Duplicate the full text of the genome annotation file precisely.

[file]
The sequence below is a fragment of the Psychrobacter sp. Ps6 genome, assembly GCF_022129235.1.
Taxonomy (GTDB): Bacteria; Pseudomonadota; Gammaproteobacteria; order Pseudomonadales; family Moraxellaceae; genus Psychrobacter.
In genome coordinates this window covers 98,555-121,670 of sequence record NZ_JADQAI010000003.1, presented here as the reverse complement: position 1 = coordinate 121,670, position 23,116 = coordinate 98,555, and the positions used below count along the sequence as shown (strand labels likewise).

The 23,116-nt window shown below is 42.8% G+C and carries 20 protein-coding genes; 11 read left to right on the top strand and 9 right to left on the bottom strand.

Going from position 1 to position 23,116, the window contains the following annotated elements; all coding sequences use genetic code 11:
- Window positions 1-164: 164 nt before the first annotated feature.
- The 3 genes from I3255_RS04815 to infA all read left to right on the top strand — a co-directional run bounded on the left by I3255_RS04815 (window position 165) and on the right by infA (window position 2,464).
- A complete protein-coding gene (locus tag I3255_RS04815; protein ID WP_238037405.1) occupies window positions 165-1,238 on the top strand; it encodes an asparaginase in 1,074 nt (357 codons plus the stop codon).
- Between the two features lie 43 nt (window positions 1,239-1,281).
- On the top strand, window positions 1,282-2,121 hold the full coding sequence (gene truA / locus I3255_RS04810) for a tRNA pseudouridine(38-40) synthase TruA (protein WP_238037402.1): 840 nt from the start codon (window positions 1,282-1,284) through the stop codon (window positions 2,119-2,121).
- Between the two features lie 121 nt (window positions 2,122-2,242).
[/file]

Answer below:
The sequence below is a fragment of the Psychrobacter sp. Ps6 genome, assembly GCF_022129235.1.
Taxonomy (GTDB): Bacteria; Pseudomonadota; Gammaproteobacteria; order Pseudomonadales; family Moraxellaceae; genus Psychrobacter.
In genome coordinates this window covers 98,555-121,670 of sequence record NZ_JADQAI010000003.1, presented here as the reverse complement: position 1 = coordinate 121,670, position 23,116 = coordinate 98,555, and the positions used below count along the sequence as shown (strand labels likewise).

The 23,116-nt window shown below is 42.8% G+C and carries 20 protein-coding genes; 11 read left to right on the top strand and 9 right to left on the bottom strand.

Going from position 1 to position 23,116, the window contains the following annotated elements; all coding sequences use genetic code 11:
- Window positions 1-164: 164 nt before the first annotated feature.
- The 3 genes from I3255_RS04815 to infA all read left to right on the top strand — a co-directional run bounded on the left by I3255_RS04815 (window position 165) and on the right by infA (window position 2,464).
- A complete protein-coding gene (locus tag I3255_RS04815; protein ID WP_238037405.1) occupies window positions 165-1,238 on the top strand; it encodes an asparaginase in 1,074 nt (357 codons plus the stop codon).
- Between the two features lie 43 nt (window positions 1,239-1,281).
- On the top strand, window positions 1,282-2,121 hold the full coding sequence (gene truA / locus I3255_RS04810) for a tRNA pseudouridine(38-40) synthase TruA (protein WP_238037402.1): 840 nt from the start codon (window positions 1,282-1,284) through the stop codon (window positions 2,119-2,121).
- Between the two features lie 121 nt (window positions 2,122-2,242).